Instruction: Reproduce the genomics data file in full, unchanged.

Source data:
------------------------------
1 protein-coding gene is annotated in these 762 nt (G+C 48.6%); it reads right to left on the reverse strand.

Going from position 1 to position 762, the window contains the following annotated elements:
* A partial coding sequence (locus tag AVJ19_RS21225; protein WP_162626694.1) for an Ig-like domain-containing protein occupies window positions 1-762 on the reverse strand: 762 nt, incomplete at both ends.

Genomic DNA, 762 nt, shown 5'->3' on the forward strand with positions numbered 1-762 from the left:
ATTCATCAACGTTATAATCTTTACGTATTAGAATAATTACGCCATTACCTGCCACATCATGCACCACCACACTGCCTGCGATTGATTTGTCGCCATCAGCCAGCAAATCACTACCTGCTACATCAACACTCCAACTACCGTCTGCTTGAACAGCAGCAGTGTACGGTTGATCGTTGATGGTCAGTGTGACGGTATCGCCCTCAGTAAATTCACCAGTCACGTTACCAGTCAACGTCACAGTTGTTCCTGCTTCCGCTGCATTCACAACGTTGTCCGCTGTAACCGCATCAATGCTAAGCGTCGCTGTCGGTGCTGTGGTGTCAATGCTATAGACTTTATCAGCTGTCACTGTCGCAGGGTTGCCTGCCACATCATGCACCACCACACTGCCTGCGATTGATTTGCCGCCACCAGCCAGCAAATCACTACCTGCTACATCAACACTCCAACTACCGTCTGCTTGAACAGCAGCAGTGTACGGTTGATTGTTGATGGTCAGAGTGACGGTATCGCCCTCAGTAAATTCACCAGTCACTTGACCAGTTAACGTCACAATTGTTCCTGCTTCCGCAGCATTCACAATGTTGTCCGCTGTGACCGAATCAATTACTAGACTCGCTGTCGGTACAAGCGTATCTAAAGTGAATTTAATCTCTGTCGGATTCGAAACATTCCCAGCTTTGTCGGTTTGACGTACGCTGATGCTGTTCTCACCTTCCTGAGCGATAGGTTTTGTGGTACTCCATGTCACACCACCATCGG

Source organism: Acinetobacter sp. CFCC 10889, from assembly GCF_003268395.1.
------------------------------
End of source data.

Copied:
1 protein-coding gene is annotated in these 762 nt (G+C 48.6%); it reads right to left on the reverse strand.

Going from position 1 to position 762, the window contains the following annotated elements:
* A partial coding sequence (locus tag AVJ19_RS21225; protein WP_162626694.1) for an Ig-like domain-containing protein occupies window positions 1-762 on the reverse strand: 762 nt, incomplete at both ends.

Genomic DNA, 762 nt, shown 5'->3' on the forward strand with positions numbered 1-762 from the left:
ATTCATCAACGTTATAATCTTTACGTATTAGAATAATTACGCCATTACCTGCCACATCATGCACCACCACACTGCCTGCGATTGATTTGTCGCCATCAGCCAGCAAATCACTACCTGCTACATCAACACTCCAACTACCGTCTGCTTGAACAGCAGCAGTGTACGGTTGATCGTTGATGGTCAGTGTGACGGTATCGCCCTCAGTAAATTCACCAGTCACGTTACCAGTCAACGTCACAGTTGTTCCTGCTTCCGCTGCATTCACAACGTTGTCCGCTGTAACCGCATCAATGCTAAGCGTCGCTGTCGGTGCTGTGGTGTCAATGCTATAGACTTTATCAGCTGTCACTGTCGCAGGGTTGCCTGCCACATCATGCACCACCACACTGCCTGCGATTGATTTGCCGCCACCAGCCAGCAAATCACTACCTGCTACATCAACACTCCAACTACCGTCTGCTTGAACAGCAGCAGTGTACGGTTGATTGTTGATGGTCAGAGTGACGGTATCGCCCTCAGTAAATTCACCAGTCACTTGACCAGTTAACGTCACAATTGTTCCTGCTTCCGCAGCATTCACAATGTTGTCCGCTGTGACCGAATCAATTACTAGACTCGCTGTCGGTACAAGCGTATCTAAAGTGAATTTAATCTCTGTCGGATTCGAAACATTCCCAGCTTTGTCGGTTTGACGTACGCTGATGCTGTTCTCACCTTCCTGAGCGATAGGTTTTGTGGTACTCCATGTCACACCACCATCGG

Source organism: Acinetobacter sp. CFCC 10889, from assembly GCF_003268395.1.